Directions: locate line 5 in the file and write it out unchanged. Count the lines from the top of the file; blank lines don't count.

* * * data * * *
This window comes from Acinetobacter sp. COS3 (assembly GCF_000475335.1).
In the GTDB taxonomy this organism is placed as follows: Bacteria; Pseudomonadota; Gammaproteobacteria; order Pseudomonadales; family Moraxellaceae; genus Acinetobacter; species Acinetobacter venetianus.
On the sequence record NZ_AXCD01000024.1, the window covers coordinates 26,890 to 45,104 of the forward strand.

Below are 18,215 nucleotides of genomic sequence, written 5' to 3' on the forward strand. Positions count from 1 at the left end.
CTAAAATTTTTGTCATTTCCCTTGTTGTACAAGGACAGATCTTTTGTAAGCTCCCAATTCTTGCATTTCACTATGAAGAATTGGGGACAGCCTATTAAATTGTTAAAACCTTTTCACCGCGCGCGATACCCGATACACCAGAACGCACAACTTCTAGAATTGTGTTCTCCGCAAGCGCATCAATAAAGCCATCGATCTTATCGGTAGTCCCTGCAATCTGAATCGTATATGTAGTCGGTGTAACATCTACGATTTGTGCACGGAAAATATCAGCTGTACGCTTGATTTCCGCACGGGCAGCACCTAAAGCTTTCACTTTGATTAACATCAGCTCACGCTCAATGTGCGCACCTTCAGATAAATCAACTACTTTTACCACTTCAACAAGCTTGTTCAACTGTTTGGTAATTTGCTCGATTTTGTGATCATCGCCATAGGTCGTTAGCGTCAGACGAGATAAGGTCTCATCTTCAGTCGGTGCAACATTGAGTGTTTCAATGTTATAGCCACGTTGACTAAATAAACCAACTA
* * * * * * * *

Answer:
CTAAAATTTTTGTCATTTCCCTTGTTGTACAAGGACAGATCTTTTGTAAGCTCCCAATTCTTGCATTTCACTATGAAGAATTGGGGACAGCCTATTAAATTGTTAAAACCTTTTCACCGCGCGCGATACCCGATACACCAGAACGCACAACTTCTAGAATTGTGTTCTCCGCAAGCGCATCAATAAAGCCATCGATCTTATCGGTAGTCCCTGCAATCTGAATCGTATATGTAGTCGGTGTAACATCTACGATTTGTGCACGGAAAATATCAGCTGTACGCTTGATTTCCGCACGGGCAGCACCTAAAGCTTTCACTTTGATTAACATCAGCTCACGCTCAATGTGCGCACCTTCAGATAAATCAACTACTTTTACCACTTCAACAAGCTTGTTCAACTGTTTGGTAATTTGCTCGATTTTGTGATCATCGCCATAGGTCGTTAGCGTCAGACGAGATAAGGTCTCATCTTCAGTCGGTGCAACATTGAGTGTTTCAATGTTATAGCCACGTTGACTAAATAAACCAACTA